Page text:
SYNOPSIS: A critical hit and audience favorite out of the Sundance Film Festival, in DOPE, Malcolm (Shameik Moore) is carefully surviving life in a tough neighborhood in Los Angeles while juggling college applications, academic interviews, and the SAT. A chance invitation to an underground party leads him into an adventure that could allow him to go from being a geek, to being dope, to ultimately being himself.
“DOPE” (or better yet, Nerdz 'N the Hood) is a comical 90’s inspired coming of age adventure: Think “Superbad’ meets “Friday” or “Half-Baked,” with writer-director Rick Famuyiwa who brought us 2002’s “Brown Sugar,” now trying his hand at what appears to be on the surface, as just another knockoff of a typical urban-themed teen movie infused with drugs, rap and gangs, etc. And though each of those elements are present here, you would be little surprised to know that it does present some dazzling, smart, fresh and original material. It’s not unique by any means in concept, but this coming-of-age comedy pops off the screen and bursts with energy, partly due to a terrific cast right down the line to its narrator Forest Whitaker, who is also a producer with Nina Lang Bongiovi. Then there’s a great soundtrack with new songs from likes of Pharrell Williams and others. Famuyiwa also fills the screen with inventive directorial touches that keeps the film from being just another chaotic paced teen gang flick.
The story seems to bring a little deeper substance than its pop culture throwback shell, featuring high school characters with complexity and authenticity played by a trio of amazing young up and coming actors. Relatively newcomer Shameik Moore gives a breakout performance as Malcolm, while we get to see more of the wildly talented Tony Revolori, probably best known as Zero from Wes Anderson’s Grand Budapest Hotel. Cutie, Zoe Kravitz (Divergence, 2015) delivers on all levels and balances the quality of the performances quite well.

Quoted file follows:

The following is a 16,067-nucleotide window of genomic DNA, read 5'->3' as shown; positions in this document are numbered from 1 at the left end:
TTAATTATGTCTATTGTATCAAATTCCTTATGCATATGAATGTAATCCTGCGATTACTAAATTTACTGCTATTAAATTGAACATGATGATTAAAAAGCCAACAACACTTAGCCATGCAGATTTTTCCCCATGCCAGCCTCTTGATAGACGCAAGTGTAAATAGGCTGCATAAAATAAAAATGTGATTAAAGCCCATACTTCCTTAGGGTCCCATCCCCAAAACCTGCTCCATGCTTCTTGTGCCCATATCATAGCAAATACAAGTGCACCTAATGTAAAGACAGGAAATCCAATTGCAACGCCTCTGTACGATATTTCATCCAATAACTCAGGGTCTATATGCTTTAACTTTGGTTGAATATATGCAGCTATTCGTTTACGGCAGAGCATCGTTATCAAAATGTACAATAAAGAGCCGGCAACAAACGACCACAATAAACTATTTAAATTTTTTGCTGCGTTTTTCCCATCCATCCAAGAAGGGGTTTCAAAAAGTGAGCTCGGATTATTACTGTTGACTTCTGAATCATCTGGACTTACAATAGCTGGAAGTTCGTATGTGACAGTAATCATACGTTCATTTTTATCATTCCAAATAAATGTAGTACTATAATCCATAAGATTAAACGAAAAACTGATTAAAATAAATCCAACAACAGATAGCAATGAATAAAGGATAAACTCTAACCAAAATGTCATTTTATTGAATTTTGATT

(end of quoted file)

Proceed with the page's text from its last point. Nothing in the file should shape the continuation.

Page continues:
Overall, “DOPE” is somewhat original in its approach while being typical for the most part and is well directed from start to finish, with a few flaws along the way that causes the story to drag at times. It’s a story that encounters several socioeconomic issues, with few dull moments at times, but with the humor that correlates with all the dramatic scenes. If the story was tweaked a bit to suit the masses, I would imagine that it could gain better ratings, but for now, I think three out of five stars is well deserved here and though it’s a pretty good flick, I would not encourage anyone to spend the money on a theater visit, but more like a RedBox rental.
By Movi-Man Stan
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